The opening title reads: "A comedy with a smile--and perhaps a tear". As she leaves the charity hospital and passes a church wedding, Edna deposits her new baby with a pleading note in a limousine and goes off to commit suicide. The limo is stolen by thieves who dump the baby by a garbage can. Charlie the Tramp finds the baby and makes a home for him. Five years later Edna has become an opera star but does charity work for slum youngsters in hope of finding her boy. A doctor called by Edna discovers the note with the truth about the Kid and reports it to the authorities who come to take him away from Charlie. Before he arrives at the Orphan Asylum Charlie steals him back and takes him to a flophouse. The proprietor reads of a reward for the Kid and takes him to Edna. Charlie is later awakened by a kind policeman who reunites him with the Kid at Edna's mansion. Written by
Ed Stephan <email@example.com>
The production company tried to cheat Charles Chaplin by paying him for this six-reel film what they would ordinarily pay him for two-reel film, about half a million dollars. Chaplin took the unassembled film out of state until they agreed to the one-and-a-half million he deserved, plus half the surplus profits on rentals, plus reversion of the film to him after five years on the rental market. See more »
When the Tramp finds the baby while sitting in the sidewalk, he leaves his stick by his right side. After the shot of the baby's mother's letter, there is no stick by Tramp's side, and after another shot, it appears again and in a different position. See more »
rarely has there ever been such a deft mix of wonderful absurdity and (dark) sentiment as here
It's easy to call Charlie Chaplin a genius, but I'll say it once again: the man was a genius, if only at doing a certain particular kind of film. You wouldn't ever see Charlie Chaplin doing a silent horror film, or at least one like out of Germany, or even a big epic that ran Griffith lengths. His artistry was concerned with those who could just about afford the price of a ticket back in the 20s and 30s to see his films and he combined pathos that was incredible and unique in and of its spectrum of humor and compassion. Some may call films like the Kid and even City Lights sentimental, but they may miss the greater picture at work which is that any sentiment is orchestrated and (the usual kicked-around word) manipulated amid the comedic set-ups. Earned sentiment is different than faux sentimentality chucked on to the viewer, and if any case could show this distinction better it would be hard to find a better example then the Kid.
As it stands even at 50 minutes, which was trimmed by Chaplin himself 50 years after its original release and including a new musical score, it's just about a perfectly told tale. It is short in either cut form but its so simple a story to tell that anything else would just likely be padding; even that 'Dreamland' sequence towards the end of the film is crucial and allows for Chaplin to let loose on a wonderful light-and-dark examination of all the major characters in the picture- now with angel wings and devil horns! What it's about, in complete basics, is that a woman leaves her baby in the backseat of a car thinking she won't be able to take care of him, and the baby winds up by chance in an alleyway the Tramp is at, and the Tramp decides to take care of him (he even names him, in one amusing aside, John). Then it cuts to 5 years later, and the two are an intrepid duo as they break and fix windows, eat lots of pancake, and the Tramp nearly gets pummeled by an "Older Brother" of a kid John gets in a fight with. Meanwhile, the mother is now a success, not knowing her child is somewhere- right in front of her nose.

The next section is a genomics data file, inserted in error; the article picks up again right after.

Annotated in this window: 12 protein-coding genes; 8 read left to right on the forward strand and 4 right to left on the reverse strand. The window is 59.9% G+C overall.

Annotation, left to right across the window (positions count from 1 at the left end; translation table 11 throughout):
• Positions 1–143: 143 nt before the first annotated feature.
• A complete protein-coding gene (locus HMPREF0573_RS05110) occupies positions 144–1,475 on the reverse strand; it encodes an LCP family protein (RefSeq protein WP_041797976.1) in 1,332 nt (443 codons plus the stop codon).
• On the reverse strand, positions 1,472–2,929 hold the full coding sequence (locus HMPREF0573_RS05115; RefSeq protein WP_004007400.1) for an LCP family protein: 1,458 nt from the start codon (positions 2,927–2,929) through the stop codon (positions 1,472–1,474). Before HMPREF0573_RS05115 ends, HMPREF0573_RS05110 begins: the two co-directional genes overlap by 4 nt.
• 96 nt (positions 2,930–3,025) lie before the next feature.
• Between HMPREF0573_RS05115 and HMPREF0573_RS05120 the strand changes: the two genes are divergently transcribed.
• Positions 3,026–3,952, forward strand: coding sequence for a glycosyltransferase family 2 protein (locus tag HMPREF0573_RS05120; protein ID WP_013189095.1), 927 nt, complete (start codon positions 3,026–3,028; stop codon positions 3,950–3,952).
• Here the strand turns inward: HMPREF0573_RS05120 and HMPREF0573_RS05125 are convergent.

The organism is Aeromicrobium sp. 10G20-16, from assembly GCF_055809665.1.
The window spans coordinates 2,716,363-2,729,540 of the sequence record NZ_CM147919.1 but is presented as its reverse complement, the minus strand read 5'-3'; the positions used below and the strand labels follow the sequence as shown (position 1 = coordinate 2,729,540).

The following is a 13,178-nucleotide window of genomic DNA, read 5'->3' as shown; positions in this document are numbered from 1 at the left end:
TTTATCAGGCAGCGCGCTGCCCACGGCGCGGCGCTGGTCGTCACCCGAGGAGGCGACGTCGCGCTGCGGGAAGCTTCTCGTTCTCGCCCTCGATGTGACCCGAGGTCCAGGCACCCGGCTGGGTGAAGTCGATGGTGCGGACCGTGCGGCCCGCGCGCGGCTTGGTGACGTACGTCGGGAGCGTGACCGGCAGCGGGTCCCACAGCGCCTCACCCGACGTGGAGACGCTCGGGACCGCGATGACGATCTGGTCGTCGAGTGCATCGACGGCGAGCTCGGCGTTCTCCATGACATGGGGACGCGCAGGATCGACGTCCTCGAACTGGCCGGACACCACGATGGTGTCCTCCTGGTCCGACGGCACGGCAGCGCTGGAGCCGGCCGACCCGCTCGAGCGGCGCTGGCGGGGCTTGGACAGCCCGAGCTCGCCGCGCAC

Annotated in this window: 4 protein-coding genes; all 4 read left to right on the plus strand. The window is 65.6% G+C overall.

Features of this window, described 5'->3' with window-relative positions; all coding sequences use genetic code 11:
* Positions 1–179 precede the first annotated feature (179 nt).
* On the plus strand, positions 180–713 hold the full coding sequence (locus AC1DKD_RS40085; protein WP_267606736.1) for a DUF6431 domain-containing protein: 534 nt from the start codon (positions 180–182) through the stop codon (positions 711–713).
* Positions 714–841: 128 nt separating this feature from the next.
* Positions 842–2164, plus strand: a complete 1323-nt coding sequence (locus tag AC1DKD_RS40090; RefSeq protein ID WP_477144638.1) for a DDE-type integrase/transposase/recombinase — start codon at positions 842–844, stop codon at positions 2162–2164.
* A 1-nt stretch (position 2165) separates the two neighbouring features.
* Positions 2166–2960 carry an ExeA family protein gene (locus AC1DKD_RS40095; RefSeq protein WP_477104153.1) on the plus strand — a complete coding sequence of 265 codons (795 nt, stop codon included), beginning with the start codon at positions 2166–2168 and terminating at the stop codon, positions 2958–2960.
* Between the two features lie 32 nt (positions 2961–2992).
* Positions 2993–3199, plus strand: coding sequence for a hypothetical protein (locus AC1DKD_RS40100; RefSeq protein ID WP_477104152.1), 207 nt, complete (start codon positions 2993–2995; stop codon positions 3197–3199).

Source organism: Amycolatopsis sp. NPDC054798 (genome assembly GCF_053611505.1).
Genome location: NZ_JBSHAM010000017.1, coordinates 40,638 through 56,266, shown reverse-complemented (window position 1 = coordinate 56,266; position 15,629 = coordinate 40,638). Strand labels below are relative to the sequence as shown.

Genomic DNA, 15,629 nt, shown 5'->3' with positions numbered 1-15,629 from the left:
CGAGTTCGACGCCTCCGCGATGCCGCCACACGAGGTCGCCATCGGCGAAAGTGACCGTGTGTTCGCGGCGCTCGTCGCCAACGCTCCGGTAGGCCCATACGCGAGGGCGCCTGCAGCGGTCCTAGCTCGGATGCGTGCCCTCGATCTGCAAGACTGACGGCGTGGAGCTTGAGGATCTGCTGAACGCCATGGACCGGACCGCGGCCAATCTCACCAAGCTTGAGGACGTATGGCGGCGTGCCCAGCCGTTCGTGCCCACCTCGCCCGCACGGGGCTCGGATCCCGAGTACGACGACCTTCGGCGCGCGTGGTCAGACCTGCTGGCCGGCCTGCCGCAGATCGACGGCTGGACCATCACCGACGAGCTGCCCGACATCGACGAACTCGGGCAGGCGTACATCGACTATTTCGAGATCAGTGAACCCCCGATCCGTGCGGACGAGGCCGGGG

This may sound like a bit of story, but it's told briskly and without a missed beat in editing, and Chaplin's re-edit tightens it to a point where we're mostly with the Kid and the Tramp. Their scenes are everything that Chaplin wants them to be: playful, absurd, cute, and bittersweet to a degree. We know this can't exactly last, but the moment the poor maybe-sick Kid is taken away to the orphanage becomes one of the most tragic (and yet partially triumphant) sequences in the movies. It's in a case like this, where we as the audience tear up, more or less, as the Kid is being carted away crying his eyes out, and then inter-cut with Chaplin's daring dash across the roof-tops to save him, that we see the genius of comedy and tragedy combined and working off each other. This is assisted greatly throughout by child actor Jackie Coogan who may be one of the very best child actors in any film, silent or otherwise; that it's silent adds to the challenge and success of pure pantomime that without fault feels true: even a beat with the Kid playing with toys, an obviously "cute" bit, is great, and up for the task of playing off a quintessential clown like Chaplin.
Featuring some excellent set-pieces just unto themselves (aside from Dreamland there is the fight between Chaplin and the Brother with that belly-laugh part with the repetitive brick-hit to the head, or when Tramp and the Kid stop to sleep for the night at the home and have to sneak around to try and not pay an extra coin), an absolutely beautiful musical track from Chaplin, and excellent performances from all supporting cast (including frequent Chaplin star Edna Purvivance), it's altogether an awe-inspiring feat. To see this or City Lights or Modern Times to an extent is to see ideas and character outlasting far beyond their time and place as something far more valuable to the public consciousness.
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